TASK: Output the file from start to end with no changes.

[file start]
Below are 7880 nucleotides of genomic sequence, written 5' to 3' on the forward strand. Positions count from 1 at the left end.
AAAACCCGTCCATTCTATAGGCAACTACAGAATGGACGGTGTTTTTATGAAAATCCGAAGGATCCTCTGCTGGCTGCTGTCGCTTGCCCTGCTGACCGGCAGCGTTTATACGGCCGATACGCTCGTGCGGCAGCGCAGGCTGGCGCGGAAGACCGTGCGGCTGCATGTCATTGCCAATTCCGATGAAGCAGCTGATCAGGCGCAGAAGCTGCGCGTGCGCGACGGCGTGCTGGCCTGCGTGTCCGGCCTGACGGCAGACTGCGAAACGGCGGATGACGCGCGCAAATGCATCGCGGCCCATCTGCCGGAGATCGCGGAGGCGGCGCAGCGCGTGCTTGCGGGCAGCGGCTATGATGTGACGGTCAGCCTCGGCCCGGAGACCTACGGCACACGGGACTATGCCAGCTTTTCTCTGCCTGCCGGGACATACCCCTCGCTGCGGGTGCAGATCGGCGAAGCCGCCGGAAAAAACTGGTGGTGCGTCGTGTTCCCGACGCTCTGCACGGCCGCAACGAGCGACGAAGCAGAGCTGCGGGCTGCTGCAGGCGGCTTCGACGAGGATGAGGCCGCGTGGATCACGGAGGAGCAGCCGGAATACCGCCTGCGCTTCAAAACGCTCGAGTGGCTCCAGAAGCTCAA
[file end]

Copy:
Below are 7880 nucleotides of genomic sequence, written 5' to 3' on the forward strand. Positions count from 1 at the left end.
AAAACCCGTCCATTCTATAGGCAACTACAGAATGGACGGTGTTTTTATGAAAATCCGAAGGATCCTCTGCTGGCTGCTGTCGCTTGCCCTGCTGACCGGCAGCGTTTATACGGCCGATACGCTCGTGCGGCAGCGCAGGCTGGCGCGGAAGACCGTGCGGCTGCATGTCATTGCCAATTCCGATGAAGCAGCTGATCAGGCGCAGAAGCTGCGCGTGCGCGACGGCGTGCTGGCCTGCGTGTCCGGCCTGACGGCAGACTGCGAAACGGCGGATGACGCGCGCAAATGCATCGCGGCCCATCTGCCGGAGATCGCGGAGGCGGCGCAGCGCGTGCTTGCGGGCAGCGGCTATGATGTGACGGTCAGCCTCGGCCCGGAGACCTACGGCACACGGGACTATGCCAGCTTTTCTCTGCCTGCCGGGACATACCCCTCGCTGCGGGTGCAGATCGGCGAAGCCGCCGGAAAAAACTGGTGGTGCGTCGTGTTCCCGACGCTCTGCACGGCCGCAACGAGCGACGAAGCAGAGCTGCGGGCTGCTGCAGGCGGCTTCGACGAGGATGAGGCCGCGTGGATCACGGAGGAGCAGCCGGAATACCGCCTGCGCTTCAAAACGCTCGAGTGGCTCCAGAAGCTCAA